Understanding path traversal and 3 best practices

What is it?

Directory traversal (also known as file path traversal) is a web security vulnerability that allows an attacker to read arbitrary files on the server that is running an application. This might include application code and data, credentials for back-end systems, and sensitive operating system files.

How does path traversal work?

Imagine a shopping application that displays images of items for sale. This might load an image using the following HTML:

<img src=”/loadImage?filename=image.jpg”>

Now, the images are stored in /var/www/images directory in the server. So, if the application is vulnerable to path traversal, we can read files from the server using this vulnerability.



Defenses and Bypasses:


Stripping of Traversal Sequences

Sometimes, an application strips or blocks path traversal sequences from the user-supplied filename. For example, if you request for ../../../etc/passwd, the ../../../ sequence will be removed and only /etc/passwd will be considered.

Stripping of Traversal Sequences

Now, sometimes, this is not possible so, we can use the following sequence



Stripping of Traversal Sequences1

Using URL Encoding:

You could use non-standard encodings like double URL encode, URL encode. There is already a list provided for fuzzing using such encoded values in Burpsuite Professional.

Using URL Encoding1







Validating File Type

An application may require the user-supplied filename to end with an expected file extension, such as .png. In this case, it might be possible to use a null byte to effectively terminate the file path before the required extension.

For example: filename=../../../etc/passwd%00.pnValidating File Type


Validating starting path

An application may require the user-supplied filename to start with the expected base folder, such as /var/www/images. In this case, it might be possible to include the required base folder followed by suitable traversal sequences. You can get the base folder by opening the image in new tab and examining the url properly. For example:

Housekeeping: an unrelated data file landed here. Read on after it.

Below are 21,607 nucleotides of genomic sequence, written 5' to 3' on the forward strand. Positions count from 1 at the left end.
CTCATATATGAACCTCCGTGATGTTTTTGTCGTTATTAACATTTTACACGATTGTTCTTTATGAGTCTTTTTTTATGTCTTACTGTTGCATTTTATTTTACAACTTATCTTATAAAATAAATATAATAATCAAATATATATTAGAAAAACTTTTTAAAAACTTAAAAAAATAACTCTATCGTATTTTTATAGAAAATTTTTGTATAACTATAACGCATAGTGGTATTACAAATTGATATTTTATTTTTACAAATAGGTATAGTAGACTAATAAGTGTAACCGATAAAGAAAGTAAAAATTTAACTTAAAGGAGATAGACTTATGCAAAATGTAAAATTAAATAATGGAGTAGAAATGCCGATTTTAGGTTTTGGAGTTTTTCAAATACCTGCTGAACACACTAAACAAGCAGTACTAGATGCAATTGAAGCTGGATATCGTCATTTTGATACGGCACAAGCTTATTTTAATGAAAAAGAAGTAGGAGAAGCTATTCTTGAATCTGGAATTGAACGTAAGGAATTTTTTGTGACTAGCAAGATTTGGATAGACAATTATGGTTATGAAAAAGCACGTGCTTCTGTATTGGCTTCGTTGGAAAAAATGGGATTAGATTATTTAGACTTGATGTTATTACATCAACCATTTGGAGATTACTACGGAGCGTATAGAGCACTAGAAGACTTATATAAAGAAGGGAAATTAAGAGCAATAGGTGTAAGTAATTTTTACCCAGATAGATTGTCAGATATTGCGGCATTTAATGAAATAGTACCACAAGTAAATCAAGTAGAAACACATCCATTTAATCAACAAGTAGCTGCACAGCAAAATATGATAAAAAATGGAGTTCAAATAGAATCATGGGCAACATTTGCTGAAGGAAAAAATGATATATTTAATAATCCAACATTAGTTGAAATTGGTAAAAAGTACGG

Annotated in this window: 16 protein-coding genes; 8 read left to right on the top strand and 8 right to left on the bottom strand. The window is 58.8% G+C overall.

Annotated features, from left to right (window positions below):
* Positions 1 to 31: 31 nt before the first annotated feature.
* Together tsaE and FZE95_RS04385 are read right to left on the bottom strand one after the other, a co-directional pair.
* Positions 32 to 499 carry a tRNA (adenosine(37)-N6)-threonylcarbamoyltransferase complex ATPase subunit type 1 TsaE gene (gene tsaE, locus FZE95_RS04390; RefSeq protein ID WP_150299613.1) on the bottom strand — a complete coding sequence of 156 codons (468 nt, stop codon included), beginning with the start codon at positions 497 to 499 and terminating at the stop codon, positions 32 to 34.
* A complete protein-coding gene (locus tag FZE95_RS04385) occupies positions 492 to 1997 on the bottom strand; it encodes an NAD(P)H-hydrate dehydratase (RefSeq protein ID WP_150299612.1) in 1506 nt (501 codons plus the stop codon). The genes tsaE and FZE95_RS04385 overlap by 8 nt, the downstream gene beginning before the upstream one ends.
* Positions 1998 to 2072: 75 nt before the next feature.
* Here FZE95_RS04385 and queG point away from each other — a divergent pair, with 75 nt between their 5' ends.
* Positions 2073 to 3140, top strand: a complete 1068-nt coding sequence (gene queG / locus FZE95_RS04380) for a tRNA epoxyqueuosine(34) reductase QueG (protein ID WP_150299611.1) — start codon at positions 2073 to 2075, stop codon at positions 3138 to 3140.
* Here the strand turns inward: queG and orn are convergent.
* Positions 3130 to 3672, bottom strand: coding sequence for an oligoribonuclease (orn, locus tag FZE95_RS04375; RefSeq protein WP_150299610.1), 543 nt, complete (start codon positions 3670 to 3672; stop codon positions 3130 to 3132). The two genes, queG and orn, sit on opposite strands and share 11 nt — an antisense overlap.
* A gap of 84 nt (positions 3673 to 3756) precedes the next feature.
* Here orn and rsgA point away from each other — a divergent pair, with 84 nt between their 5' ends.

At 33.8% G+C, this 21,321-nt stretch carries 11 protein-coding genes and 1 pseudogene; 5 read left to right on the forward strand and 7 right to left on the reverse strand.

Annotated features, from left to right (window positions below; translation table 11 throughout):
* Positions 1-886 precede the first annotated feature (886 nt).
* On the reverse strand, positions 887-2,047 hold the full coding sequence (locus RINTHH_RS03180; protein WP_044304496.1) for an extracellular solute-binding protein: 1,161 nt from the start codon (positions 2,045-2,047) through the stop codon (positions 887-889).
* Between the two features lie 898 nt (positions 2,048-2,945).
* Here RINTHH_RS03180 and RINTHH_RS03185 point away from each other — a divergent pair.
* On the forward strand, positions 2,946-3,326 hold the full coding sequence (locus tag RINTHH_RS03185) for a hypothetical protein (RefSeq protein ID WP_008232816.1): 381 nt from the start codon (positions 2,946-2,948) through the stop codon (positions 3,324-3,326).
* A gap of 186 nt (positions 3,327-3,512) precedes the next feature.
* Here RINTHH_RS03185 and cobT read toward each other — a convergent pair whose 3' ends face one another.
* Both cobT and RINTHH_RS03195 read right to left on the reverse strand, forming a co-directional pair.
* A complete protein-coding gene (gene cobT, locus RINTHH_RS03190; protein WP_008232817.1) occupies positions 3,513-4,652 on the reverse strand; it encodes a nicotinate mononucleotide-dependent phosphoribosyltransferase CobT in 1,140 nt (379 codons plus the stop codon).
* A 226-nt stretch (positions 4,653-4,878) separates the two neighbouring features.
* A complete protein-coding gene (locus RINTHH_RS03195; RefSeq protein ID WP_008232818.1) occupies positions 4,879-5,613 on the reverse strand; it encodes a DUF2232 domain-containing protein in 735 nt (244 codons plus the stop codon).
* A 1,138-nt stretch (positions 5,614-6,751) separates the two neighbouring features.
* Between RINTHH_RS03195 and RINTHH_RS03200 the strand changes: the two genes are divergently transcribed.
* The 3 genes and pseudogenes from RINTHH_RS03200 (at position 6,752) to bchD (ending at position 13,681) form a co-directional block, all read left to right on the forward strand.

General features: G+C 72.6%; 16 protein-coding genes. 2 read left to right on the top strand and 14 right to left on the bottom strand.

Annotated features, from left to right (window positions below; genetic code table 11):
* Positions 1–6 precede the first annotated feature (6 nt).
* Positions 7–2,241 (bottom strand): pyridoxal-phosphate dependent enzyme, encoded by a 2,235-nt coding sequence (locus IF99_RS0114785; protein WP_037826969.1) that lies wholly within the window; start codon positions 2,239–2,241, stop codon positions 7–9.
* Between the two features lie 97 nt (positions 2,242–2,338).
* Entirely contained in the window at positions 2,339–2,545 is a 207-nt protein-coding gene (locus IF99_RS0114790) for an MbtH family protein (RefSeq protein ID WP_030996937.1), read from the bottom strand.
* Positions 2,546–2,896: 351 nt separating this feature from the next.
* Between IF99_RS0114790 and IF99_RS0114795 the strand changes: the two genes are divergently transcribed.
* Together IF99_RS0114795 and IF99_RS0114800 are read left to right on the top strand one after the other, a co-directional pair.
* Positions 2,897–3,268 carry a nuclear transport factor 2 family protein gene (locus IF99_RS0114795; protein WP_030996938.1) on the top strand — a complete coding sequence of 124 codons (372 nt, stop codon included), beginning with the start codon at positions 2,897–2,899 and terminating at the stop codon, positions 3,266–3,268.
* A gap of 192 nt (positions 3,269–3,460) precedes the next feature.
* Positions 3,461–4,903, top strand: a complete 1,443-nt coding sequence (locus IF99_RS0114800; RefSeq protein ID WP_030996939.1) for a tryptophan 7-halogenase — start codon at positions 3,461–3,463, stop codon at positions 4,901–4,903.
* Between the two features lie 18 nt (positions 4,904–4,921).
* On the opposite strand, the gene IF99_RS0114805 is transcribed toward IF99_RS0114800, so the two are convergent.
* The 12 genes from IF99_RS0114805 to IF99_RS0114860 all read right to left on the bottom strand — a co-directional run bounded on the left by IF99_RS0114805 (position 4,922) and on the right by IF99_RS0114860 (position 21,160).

Validating starting path

What’s the Impact?

  • Directory traversal can lead to unauthorized access of sensitive information stored in files outside of the web root directory. This could include: system files, configuration files, or even user data. The unauthorized access of confidential data is a direct breach of privacy and can lead to information theft.
  • Successful pathtraversal attacks can provide attackers with the ability to carry out damaging attacks. For instance, gaining access to certain system files can provide valuable information about the server’s structure, configuration, and the security measures that are in place. Taken together, this is information that can be used to construct more sophisticated attacks in the future.

What’s the remediation?

  • Input Validation and Sanitization: Implement strict input validation mechanisms to filter out malicious characters. Regular expressions and input whitelisting can be effective tools in preventing directory traversal attempts.
  • File System Restrictions: Set appropriate file system permissions to restrict access to sensitive files and directories. Limiting the application’s access to only necessary files reduces the potential impact of a successful attack.
  • Application Firewalls: Deploy web application firewalls (WAFs) that can detect and block suspicious requests. These can serve as an additional layer of defense against directory traversal attacks.